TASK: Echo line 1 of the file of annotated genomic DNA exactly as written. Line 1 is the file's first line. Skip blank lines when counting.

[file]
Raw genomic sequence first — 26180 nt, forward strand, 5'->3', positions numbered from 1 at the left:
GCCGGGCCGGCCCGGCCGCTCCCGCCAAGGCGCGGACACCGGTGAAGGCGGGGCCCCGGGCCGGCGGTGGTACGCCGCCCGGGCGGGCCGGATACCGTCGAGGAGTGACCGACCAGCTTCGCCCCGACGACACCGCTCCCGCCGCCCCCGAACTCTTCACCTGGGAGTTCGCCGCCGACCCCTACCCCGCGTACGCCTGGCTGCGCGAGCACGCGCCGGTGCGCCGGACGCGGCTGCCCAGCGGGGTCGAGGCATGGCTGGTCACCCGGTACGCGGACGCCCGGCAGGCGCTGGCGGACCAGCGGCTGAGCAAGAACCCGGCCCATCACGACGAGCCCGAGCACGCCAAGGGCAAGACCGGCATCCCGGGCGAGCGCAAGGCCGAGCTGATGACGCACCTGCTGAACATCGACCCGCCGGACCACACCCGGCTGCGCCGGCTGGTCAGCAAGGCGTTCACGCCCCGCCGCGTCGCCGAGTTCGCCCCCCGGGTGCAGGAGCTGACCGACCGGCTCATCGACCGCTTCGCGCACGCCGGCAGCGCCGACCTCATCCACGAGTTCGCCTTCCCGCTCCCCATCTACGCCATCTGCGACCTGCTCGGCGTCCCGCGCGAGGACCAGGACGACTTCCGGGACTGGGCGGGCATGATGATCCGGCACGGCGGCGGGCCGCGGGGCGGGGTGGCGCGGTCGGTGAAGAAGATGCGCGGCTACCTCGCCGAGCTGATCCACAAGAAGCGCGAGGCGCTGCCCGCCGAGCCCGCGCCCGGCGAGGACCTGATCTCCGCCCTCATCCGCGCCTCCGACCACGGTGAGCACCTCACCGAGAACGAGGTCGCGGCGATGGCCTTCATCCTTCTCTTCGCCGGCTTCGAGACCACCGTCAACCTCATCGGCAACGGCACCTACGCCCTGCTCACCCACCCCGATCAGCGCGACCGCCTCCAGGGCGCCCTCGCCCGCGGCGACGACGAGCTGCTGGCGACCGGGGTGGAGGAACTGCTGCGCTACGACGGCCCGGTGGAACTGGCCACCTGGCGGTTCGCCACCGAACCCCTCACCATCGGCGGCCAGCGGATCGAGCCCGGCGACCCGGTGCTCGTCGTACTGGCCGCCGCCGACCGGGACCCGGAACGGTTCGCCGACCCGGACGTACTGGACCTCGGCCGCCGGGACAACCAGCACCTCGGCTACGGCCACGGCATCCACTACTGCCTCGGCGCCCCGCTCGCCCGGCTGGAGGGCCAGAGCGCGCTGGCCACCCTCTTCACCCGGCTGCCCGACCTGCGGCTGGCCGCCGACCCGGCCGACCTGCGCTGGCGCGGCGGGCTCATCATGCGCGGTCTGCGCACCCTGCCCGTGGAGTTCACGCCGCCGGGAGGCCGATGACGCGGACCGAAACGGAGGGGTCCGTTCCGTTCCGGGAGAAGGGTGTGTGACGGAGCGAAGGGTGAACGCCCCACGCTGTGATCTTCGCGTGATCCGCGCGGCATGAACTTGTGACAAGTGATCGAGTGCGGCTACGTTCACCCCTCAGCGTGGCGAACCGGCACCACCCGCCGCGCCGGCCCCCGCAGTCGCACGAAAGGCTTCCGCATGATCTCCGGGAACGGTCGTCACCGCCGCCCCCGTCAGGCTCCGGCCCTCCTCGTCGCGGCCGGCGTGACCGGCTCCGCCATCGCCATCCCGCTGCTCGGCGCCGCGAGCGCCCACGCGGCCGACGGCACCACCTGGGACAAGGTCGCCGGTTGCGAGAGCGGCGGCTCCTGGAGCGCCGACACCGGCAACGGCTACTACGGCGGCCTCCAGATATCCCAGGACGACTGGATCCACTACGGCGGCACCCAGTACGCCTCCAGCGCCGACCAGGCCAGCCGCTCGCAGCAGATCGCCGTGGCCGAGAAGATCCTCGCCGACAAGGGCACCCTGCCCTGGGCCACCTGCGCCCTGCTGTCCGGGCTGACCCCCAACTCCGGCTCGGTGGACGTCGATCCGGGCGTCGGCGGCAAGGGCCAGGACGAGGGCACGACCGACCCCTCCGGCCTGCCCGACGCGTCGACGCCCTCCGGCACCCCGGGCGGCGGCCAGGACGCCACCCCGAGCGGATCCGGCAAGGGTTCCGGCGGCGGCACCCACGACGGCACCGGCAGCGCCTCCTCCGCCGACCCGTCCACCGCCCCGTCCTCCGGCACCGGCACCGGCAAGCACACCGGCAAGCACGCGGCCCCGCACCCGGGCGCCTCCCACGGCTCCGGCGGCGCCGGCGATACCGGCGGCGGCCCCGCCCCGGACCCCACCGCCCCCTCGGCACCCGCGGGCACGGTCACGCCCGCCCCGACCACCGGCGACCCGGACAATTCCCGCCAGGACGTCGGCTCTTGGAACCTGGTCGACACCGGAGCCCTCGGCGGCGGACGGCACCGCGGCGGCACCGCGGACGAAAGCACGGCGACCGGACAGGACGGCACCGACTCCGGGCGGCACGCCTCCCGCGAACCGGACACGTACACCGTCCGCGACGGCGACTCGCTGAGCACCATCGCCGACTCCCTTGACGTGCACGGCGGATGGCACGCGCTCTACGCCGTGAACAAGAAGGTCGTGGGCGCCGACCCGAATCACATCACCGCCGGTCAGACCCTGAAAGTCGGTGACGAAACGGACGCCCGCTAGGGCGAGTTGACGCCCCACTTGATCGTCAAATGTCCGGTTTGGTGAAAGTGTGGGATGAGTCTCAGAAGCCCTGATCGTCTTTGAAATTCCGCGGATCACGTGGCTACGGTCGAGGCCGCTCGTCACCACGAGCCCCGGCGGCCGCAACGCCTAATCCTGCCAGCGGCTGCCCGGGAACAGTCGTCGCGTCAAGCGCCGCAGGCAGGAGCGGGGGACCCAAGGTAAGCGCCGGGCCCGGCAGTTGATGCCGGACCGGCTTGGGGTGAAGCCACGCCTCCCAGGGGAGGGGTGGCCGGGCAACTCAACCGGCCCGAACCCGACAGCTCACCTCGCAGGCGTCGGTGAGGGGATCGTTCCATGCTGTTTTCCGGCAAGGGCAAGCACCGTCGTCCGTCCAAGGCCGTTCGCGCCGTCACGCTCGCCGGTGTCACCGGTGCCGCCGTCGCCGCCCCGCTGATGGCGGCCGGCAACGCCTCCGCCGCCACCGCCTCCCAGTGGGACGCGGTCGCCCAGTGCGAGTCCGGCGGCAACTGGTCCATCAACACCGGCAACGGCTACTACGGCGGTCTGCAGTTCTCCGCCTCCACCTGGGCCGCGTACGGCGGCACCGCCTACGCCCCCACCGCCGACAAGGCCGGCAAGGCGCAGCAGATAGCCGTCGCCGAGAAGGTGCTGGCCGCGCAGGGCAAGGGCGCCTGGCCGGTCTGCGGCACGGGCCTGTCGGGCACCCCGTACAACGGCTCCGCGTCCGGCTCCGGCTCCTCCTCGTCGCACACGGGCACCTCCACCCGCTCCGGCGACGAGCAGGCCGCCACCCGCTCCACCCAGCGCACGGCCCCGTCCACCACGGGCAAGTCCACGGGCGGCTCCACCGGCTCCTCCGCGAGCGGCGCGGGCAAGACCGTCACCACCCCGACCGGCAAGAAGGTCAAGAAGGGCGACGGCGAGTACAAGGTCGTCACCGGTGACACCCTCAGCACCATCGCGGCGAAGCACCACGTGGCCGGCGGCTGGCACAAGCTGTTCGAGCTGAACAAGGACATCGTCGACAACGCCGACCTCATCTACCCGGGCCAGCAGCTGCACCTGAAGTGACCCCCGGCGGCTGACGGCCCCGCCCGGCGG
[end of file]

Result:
Raw genomic sequence first — 26180 nt, forward strand, 5'->3', positions numbered from 1 at the left: